Your phone needs to be unlocked
Unless you bought an unlocked phone outright, most phones will need to be SIM unlocked before they can be used on another carrier. This has nothing to do with your phone's security (that's a different type of unlocking) and only lets your phone accept programming for a new network. Carriers have their phones SIM locked as a way to cut down on equipment loss — a locked phone only works on the carrier who locked it, and only as long as you're making the payments.
In the U.S., carriers are required to unlock a phone once it's paid for. Most will also unlock a phone after you've been a customer for a while as a show of good faith. You can get your phone unlocked by the carrier by making a phone call or going into a store. Customer service will be happy to help you provided you've met any obligations they require.
There are also third-party unlocking services that will send you a code to unlock your phone. If you go this route, be sure to do a quick web search on the company to make sure they have decent customer feedback. Getting your phone unlocked by a third party is exactly the same as having a carrier do it; once you enter the code, you're good and can use a phone on any compatible network.
Know how much data you'll need
Most of us don't need unlimited data. The big carriers have been moving to unlimited plans for most people with the main difference between plans being prioritization and extras like hotspot capabilities. But if you're not someone who needs a ton of data every month you're probably overpaying if you sign up for one of them.
You can check how much data you've used recently pretty easily. Your phone has a setting in the Wireless and networks section that tells you how much you have used in the past 30 days, but it's a good idea to get a bigger sample size here.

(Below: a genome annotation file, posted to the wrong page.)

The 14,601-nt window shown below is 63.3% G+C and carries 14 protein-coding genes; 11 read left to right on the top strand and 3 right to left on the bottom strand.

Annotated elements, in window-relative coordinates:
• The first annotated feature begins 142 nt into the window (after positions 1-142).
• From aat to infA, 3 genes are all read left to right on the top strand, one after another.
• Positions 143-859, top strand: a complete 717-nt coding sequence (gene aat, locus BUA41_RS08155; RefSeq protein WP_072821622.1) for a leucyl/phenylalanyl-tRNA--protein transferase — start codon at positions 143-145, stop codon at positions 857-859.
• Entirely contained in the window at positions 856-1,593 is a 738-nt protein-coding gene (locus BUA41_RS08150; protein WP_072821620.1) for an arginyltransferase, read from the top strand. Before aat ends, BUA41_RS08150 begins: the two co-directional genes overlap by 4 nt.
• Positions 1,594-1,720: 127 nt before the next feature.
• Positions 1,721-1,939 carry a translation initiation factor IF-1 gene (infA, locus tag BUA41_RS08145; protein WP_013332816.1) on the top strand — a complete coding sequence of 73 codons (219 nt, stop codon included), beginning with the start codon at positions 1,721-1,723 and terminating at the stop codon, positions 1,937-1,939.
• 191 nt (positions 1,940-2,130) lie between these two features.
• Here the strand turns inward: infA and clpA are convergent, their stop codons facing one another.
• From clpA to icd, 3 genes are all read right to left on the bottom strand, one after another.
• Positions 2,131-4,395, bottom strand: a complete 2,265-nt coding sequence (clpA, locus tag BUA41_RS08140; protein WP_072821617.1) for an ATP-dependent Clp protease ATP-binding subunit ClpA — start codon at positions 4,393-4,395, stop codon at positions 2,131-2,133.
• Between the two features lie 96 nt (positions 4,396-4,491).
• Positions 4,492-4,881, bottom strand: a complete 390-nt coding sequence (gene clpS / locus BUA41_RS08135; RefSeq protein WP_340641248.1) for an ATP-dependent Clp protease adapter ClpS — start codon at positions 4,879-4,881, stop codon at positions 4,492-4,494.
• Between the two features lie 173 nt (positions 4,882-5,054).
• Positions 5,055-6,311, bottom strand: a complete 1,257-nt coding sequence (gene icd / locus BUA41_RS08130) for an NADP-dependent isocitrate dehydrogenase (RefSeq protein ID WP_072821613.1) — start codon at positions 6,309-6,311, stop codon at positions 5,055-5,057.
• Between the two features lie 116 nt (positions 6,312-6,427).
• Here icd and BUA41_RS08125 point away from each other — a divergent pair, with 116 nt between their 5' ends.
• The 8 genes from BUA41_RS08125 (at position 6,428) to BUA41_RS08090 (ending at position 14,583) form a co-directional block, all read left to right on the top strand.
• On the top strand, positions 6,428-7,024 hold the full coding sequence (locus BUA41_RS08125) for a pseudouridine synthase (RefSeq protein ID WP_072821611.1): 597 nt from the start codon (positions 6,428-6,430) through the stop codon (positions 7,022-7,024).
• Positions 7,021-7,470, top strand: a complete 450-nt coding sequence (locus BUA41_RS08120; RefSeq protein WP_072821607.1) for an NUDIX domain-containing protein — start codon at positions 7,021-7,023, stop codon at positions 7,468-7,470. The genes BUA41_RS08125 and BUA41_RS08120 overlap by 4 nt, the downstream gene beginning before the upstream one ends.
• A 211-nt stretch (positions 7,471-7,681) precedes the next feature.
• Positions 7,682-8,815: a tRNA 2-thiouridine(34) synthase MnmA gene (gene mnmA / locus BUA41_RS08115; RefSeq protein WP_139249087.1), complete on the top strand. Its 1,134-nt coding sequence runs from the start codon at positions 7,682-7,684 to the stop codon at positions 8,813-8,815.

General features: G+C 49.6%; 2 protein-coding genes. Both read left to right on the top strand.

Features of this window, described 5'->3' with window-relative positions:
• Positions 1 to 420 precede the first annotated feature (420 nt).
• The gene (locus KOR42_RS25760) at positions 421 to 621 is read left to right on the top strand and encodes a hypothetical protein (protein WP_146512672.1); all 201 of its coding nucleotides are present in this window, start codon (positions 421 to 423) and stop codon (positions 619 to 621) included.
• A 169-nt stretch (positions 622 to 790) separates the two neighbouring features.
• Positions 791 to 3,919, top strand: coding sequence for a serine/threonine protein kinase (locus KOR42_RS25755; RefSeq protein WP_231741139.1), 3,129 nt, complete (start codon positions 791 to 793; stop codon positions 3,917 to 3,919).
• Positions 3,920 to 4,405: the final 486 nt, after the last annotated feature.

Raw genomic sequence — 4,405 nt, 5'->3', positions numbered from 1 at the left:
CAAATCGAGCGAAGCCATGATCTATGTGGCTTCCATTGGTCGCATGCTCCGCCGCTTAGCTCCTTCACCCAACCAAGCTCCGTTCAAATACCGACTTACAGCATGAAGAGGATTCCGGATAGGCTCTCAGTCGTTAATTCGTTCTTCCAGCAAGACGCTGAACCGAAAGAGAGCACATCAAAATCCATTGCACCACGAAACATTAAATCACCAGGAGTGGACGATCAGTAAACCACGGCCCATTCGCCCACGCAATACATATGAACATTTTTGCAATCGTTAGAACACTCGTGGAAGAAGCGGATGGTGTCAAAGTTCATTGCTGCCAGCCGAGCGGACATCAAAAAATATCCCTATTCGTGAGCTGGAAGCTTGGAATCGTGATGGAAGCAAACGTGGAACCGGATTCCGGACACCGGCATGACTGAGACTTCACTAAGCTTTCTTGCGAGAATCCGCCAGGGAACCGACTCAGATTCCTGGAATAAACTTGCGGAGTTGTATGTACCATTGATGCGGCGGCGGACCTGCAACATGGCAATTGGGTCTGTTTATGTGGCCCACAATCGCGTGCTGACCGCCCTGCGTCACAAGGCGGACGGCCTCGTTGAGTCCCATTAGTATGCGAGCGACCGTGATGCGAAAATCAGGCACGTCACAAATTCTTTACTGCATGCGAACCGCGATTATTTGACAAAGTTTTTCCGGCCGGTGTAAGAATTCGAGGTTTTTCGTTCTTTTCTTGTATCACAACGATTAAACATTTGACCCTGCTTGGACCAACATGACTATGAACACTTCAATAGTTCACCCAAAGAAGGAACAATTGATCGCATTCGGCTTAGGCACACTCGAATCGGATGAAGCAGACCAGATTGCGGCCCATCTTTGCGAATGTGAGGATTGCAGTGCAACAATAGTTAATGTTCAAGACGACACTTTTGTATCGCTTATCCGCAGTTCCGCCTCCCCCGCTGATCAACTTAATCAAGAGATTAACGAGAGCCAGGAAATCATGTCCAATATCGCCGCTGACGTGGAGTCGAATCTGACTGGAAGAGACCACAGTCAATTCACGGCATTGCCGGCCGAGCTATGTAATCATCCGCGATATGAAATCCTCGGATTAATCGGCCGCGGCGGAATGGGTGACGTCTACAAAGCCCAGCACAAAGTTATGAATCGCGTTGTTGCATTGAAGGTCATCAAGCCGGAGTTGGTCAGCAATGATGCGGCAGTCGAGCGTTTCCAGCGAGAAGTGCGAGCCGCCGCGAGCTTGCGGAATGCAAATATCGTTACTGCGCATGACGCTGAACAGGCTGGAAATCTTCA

At your carrier's website, on your bills, or in your carrier's app you should find a statement for the past few months that will show how much data each phone number on the account used. Get an average for the past couple of months, then add 1GB to it for a "just in case" bumper.
Take this number and look at the MVNO you're considering. Chances are there is a plan that will cover what you need. The best part? You don't have a contract and can adjust things next month if you need to!
- All the ways you can monitor and save data usage
- Your unlimited plan is probably ripping you off: How much data Americans actually use
What if you need more data?
Life isn't static. Even with careful planning, you might have a month where you had to use more data than you budgeted. It's important to know what happens and how you can add more data on a temporary basis.
Most every MVNO will sell "extra" data in 1GB increments. It's usually a little more than it would be if it were bundled into a prepackaged plan, but it won't be outrageous. Most companies charge about $10 per GB.
What you need to do is check how you can add it right from your phone, so when you're close to using your allotted amount you can tap a few buttons and fill up your data bucket. Most of the time, your carrier will have an app that can accomplish this. You'll find specific information on the company's website along with any other services they offer, such as international roaming or auto-refilling.
Some carriers will simply cut off your data but others will slow it way down but keep it working. This slower data can receive emails and messages, but that's about it. Anything else will feel like you've gone back to dial-up days unless you can hook on to a Wi-Fi point. Don't get stuck with no data and no way to buy more!
Get ready for add-ons
Wireless carriers can be strict about what they allow on their networks, and MVNOs are no different. For the most part, an MVNO's business model — buy wireless service in bulk and resell with no frills — means it will have some restrictions on what you can and can't do, like tethering your phone or using your phone to call and text with someone outside of the U.S.